As a mechanical designer (drafter) who lives in Excel, CAD, and ERP software; I would literally refuse to do my job without a 10 key, and it’s easy access to math operators.

        I’d rather the number row be the symbols row by default now that I think about it.

      • Stochastic
      • 3 years ago

      I never got in the habit of using the numpad, even when having to do data entry. I probably *should* learn to use the numpad quickly as I’m sure in the long run it would save me time, but on the flipside having a more compact keyboard would be nice.

      • slowriot
      • 3 years ago

      Tenkeyless for life. Why do you need a numpad when there’s already an entire row dedicated to numbers?

        • Meadows
        • 3 years ago

        Because that row is slow to use and you can’t use it without looking. Neither of which is true for the numpad.

          • slowriot
          • 3 years ago

          It’s not faster to remove your right hand from the home row in order to enter numbers. If you could develop the muscle memory for the numpad the row should be even easier. Considering you already use it to handle symbols.

      • Meadows
      • 3 years ago

      I use it very regularly and I don’t even work as a programmer.

      • [+Duracell-]
      • 3 years ago

      I have a 60% keyboard at home and I bring a TKL to work. I’m actually on the verge of getting rid of the 60% because I miss having the dedicated F-keys and Home/End/PgUp/PgDn, and keeping three keyboard layouts in my head (Mac laptop, TKL, and 60%) is just a bit too much.

      Best decision getting rid of the numpad, though. I did miss it when I have to enter numbers, but it doesn’t really slow me down that much.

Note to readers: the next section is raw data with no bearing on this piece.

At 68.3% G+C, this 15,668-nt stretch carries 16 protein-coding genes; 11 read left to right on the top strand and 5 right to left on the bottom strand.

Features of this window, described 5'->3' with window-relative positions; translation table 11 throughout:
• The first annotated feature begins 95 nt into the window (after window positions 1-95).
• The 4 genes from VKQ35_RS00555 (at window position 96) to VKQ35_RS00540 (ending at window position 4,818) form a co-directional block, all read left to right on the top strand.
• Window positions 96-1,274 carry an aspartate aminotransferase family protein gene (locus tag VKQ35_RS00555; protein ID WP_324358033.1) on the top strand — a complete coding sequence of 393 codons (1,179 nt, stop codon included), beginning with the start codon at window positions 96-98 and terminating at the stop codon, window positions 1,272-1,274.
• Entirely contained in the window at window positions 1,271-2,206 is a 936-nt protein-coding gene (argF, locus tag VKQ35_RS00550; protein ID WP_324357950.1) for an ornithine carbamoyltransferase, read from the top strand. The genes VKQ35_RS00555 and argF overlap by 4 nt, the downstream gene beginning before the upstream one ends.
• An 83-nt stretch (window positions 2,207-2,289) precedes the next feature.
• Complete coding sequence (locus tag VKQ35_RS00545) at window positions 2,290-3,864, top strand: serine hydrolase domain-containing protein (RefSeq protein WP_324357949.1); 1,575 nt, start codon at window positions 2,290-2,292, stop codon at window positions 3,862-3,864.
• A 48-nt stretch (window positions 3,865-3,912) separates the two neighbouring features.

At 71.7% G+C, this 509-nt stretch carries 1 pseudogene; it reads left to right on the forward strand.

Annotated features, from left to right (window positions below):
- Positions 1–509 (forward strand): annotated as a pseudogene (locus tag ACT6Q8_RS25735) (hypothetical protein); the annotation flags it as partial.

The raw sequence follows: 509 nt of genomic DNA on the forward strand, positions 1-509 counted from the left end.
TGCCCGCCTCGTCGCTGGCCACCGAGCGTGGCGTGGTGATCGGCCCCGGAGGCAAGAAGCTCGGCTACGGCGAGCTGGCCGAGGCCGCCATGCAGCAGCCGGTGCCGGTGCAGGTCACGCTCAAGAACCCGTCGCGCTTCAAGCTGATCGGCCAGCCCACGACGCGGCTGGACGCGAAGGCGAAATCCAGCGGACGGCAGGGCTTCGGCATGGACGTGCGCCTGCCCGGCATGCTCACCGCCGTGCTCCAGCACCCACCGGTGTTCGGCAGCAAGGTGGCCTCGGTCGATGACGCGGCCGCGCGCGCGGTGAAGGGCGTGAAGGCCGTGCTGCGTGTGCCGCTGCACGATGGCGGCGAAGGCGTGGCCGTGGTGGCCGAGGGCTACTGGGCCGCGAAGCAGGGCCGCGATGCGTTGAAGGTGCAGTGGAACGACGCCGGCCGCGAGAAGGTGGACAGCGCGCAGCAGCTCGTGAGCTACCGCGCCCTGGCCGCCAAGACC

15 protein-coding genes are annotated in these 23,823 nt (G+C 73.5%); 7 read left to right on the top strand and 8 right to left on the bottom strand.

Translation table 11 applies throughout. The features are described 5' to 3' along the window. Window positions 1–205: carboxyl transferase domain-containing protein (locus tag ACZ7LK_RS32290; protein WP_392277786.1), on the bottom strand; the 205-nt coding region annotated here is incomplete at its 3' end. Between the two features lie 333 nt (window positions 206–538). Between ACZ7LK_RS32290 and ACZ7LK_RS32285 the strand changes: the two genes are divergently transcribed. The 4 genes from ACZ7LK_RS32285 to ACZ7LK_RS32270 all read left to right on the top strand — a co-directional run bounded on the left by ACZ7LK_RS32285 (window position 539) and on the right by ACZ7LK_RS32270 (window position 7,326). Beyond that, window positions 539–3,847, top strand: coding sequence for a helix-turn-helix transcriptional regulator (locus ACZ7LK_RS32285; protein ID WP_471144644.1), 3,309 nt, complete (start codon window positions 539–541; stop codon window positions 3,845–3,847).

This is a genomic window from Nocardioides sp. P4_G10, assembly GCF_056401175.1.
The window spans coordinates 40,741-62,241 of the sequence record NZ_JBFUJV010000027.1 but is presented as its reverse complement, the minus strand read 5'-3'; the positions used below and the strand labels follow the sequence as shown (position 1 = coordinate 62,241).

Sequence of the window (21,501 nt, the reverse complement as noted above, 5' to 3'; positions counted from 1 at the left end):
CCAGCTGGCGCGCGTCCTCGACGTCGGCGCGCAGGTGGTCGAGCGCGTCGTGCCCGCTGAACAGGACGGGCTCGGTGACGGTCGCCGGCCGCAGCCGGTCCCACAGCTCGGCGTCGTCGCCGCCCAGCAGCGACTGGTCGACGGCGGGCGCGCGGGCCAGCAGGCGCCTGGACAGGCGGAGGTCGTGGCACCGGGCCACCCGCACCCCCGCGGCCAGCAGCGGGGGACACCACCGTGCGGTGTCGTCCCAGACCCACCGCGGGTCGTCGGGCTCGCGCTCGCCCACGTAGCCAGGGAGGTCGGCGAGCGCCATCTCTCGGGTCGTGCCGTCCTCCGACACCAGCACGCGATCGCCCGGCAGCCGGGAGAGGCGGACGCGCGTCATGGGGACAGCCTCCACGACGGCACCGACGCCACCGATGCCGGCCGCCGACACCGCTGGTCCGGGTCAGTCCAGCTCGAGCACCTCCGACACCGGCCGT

• TwistedKestrel
      • 3 years ago

      I’ve spent a few years in the past doing data entry, and TKL keyboards feel REALLY weird to me. It’s like my right hand is missing three fingers or something. In my normal daily life, I still barely ever use the numpad (can still punch in numerical data lickety split!) but locating my right hand at the end of a TKL keyboard instead of right of center just feels like I’m using the keyboard wrong.

      • Cannonaire
      • 3 years ago

      I used to use the numpad a lot at work mostly entering PO numbers. I ended up using it with either hand because of how I needed to hold things sometimes. Even though I don’t do anything like that anymore, I still use my numpad for most typing that is entirely numbers.

      I would love to have a tenkeyless and a separate numpad, which I would put on the left side of my keyboard. If only Corsair made a tenkeyless with Cherry MX Silent switches…

      • Captain Ned
      • 3 years ago

      Joined the financial industry in 1986. Spent 10 years as a banker, and now 20+ years as a regulator. I will stick you if you try to take away my 10-keypad (also, as others know here, I’m a hardcore IBM Model M user). Hell, I’ve even got a real 10-key in a bottom drawer for those occasions when you really need to show the tape for an audit trail.

      Worst thing that ever happened to real 10-keys was the double-zero button. Bad, sick, & wrong, and the usual cause of “WTF” when pressing the Total button.

      • kmieciu
      • 3 years ago

      ADOM. Crawl. Angband. Numpad is essential for all my roguelikes. Even my laptop have numpad.

      • Duct Tape Dude
      • 3 years ago

      [quote<]Programmers[/quote<] Well there's your problem. When I was in Real Engineering I used the numpad regularly. Since switching to software fulltime I have little use for it anymore.

      • rwburnham
      • 3 years ago

      I work as a graphic designer and I use the numpad on my iMac’s keyboard all the time. It just feels better for typing in dimensions. At home on my secondary PC I use the numpad to balance my checkbook. On my main PC, which is mainly for games, I rarely use the numpad so I could see myself getting a keyboard like this. Desktop space is valuable.

      • Goty
      • 3 years ago

      Put me in the “programmer who likes his/her numpad” group.